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Are we too clean?

By Emma McNeil - 29 Nov 2010 17:8:7 GMT
Are we too clean?

A new study from the University of Michigan School of Public Health suggests our quest too be clean and infection free could be negatively affecting our health. The study seems to suggest that people exposed to high levels of two chemicals found in household products, triclosan and Bisphenol A (BPA), have a poorer level of immune health.

Triclosan is an antimicrobial agent used in various products to slow or stop the growth of bacteria, fungi and mildew. It's an ingredient used in many antibacterial products and even some toothpastes. Over the years, there have been concerns that excessive use of triclosan, especially in products people use regularly, might lead to bacterial resistance. In 2009 the Canadian Medical Association urged the Canadian government to ban the use of triclosan in household products. They were concerned, not just with the issue of bacterial resistance, but also with a number of other environmental concerns; including the dangers of triclosan and it's side products (such as chloroform) accumulating in the environment.

Bisphenol A (BPA) is used in plastic products, especially polycarbonate plastics. Polycarbonate plastics, which are clear and resistant to damage, are widely used in commercial products such as water and baby bottles, product packaging and even to coat till receipts. There has been concern that incorrectly used BPA could cause a number of health problems in humans.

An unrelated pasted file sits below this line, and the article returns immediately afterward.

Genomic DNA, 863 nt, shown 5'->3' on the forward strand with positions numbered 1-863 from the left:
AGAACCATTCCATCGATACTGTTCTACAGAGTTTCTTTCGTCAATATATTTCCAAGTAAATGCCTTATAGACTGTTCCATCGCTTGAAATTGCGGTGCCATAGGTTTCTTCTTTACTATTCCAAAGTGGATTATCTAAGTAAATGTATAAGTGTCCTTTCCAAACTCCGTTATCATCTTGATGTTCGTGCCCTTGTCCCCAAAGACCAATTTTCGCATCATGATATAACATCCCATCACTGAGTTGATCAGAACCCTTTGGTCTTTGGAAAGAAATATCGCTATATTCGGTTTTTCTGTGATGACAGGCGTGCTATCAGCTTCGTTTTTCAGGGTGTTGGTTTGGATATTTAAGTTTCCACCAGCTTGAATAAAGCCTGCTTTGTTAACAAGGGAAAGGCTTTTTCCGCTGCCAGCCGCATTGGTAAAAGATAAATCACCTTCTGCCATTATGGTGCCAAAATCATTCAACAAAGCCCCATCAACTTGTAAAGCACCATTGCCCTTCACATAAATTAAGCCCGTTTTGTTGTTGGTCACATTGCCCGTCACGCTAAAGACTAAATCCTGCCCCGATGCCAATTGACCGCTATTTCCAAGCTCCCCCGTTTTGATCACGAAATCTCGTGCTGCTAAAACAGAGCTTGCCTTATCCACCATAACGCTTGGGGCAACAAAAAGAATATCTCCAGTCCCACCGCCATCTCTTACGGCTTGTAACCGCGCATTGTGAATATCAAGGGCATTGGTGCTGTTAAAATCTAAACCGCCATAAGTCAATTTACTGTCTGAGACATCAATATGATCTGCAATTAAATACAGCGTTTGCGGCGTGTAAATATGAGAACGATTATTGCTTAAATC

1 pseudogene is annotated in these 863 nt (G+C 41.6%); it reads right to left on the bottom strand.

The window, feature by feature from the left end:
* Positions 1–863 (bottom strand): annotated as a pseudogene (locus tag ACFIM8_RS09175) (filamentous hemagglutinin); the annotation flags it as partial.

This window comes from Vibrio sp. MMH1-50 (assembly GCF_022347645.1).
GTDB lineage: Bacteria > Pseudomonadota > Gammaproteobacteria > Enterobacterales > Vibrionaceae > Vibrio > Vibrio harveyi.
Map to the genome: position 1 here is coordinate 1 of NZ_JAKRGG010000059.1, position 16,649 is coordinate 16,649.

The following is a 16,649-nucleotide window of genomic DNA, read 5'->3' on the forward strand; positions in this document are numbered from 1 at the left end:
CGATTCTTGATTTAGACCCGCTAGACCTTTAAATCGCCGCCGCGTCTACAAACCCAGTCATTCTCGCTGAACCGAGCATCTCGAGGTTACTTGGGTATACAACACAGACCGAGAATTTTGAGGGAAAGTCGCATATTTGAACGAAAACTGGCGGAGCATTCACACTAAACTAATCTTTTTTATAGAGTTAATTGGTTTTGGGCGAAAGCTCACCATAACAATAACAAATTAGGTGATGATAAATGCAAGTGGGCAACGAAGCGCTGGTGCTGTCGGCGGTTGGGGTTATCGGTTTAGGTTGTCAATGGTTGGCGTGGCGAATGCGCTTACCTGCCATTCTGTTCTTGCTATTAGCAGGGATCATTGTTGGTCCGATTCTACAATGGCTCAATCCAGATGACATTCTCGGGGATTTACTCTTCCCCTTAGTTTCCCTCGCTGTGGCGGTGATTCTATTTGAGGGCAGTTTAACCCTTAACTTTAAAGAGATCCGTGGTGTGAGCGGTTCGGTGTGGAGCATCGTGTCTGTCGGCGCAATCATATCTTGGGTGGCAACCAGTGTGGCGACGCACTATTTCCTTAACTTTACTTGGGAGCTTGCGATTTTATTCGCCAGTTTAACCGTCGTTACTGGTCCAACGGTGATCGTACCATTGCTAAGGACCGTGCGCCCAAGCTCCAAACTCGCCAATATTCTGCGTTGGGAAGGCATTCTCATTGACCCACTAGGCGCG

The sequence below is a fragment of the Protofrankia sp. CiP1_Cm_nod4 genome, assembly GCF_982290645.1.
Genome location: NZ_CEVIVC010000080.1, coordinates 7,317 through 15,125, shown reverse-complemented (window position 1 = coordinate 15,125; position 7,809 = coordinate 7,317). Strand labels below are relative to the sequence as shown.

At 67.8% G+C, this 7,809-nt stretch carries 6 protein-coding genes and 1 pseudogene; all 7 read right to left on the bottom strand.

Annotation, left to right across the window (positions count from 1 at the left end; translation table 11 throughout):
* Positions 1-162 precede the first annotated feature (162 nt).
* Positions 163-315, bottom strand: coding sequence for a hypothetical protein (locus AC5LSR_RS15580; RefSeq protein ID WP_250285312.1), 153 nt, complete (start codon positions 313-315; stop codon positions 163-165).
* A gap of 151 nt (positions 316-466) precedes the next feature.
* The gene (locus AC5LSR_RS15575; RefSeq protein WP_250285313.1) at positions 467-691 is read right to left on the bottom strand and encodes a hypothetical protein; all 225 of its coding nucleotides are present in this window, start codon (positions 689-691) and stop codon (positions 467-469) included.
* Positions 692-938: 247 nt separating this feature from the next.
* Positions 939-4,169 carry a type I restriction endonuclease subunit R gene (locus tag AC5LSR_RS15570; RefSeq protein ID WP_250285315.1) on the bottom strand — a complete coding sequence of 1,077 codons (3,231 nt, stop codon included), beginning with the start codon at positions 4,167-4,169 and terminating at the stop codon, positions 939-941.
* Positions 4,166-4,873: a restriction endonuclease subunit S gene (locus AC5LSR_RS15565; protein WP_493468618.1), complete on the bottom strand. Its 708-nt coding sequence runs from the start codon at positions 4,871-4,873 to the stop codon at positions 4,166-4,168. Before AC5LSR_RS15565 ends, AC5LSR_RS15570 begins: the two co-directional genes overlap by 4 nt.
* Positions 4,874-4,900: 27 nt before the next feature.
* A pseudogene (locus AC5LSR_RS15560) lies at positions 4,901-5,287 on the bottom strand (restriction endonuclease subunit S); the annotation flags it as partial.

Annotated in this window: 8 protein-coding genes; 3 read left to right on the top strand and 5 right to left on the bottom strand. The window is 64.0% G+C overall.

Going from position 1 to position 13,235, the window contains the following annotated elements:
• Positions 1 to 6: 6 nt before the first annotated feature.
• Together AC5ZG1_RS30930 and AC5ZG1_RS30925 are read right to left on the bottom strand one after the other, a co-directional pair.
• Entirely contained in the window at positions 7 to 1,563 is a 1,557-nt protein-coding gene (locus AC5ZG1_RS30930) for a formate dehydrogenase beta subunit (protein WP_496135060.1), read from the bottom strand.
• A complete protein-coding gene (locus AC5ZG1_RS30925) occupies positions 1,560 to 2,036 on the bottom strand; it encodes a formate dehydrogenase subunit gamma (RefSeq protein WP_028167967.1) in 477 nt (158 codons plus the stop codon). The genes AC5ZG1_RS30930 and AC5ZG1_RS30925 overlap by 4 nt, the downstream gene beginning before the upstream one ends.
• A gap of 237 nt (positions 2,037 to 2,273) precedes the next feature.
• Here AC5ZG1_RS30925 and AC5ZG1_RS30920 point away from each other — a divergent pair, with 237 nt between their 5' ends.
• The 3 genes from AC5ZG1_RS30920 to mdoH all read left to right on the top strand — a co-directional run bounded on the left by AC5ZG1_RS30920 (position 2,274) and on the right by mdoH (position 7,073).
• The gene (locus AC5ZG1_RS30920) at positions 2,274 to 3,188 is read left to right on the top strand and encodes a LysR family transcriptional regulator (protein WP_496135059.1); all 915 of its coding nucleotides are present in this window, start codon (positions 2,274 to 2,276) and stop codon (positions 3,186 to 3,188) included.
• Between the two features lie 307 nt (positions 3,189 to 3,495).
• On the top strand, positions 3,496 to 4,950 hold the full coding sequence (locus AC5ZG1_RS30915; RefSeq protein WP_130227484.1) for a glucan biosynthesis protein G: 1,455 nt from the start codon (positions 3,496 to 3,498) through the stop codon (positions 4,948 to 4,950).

Both BPA and triclosan are endocrine-disrupting compounds (EDCs). EDCs are thought to influence the health of humans (and other animals) by mimicking or affecting the body's hormones.

The University of Michigan team studied data from the 2003-2006 National Health and Nutrition Examination Survey to study a group of adults and children over six years old. It looked at how high the levels of BPA and triclosan were in the subjects' urine to establish their level of exposure. It then established the level of immune health in the subjects by establishing if they had ever been diagnosed with allergies or hay fever and measuring levels of antibodies to cytomegalovirus (CMV).

Among the over eighteens in the group, those with a higher level of antibodies to CMV also had higher levels of BPA exposure. The results seem be particularly dependent on the subject's age. While among the adults BPA exposure was associated with higher levels of antibodies to CMV, in the younger group the opposite was the case. In the under eighteen section of the group, those with higher levels of triclosan were more likely to have been diagnosed with allergies or hay fever.

The age differences regarding triclosan could be accounted for by differences in exposure. The older group have had longer to be exposed to and develop antibodies against CMV. The younger group are growing up in world where triclosan is more widely used.

The study could support the so-called “hygiene hypothesis” whereby populations are thought to become less healthy and develop more chronic illnesses when people attempt to live in a clean and germ-free environment.

The researchers hope to further investigate the effects of long-term exposure to these chemicals. This initial study is limited by the fact that it has been measuring illness and exposure together. For example, were the people who had been diagnosed with allergies more likely to use antibacterial products to protect their health?

In 2007, another study at the University of Michigan concluded that triclosan was unnecessary to kill bacteria. Plain soap was found to be just as effective antibacterial soap containing triclosan.

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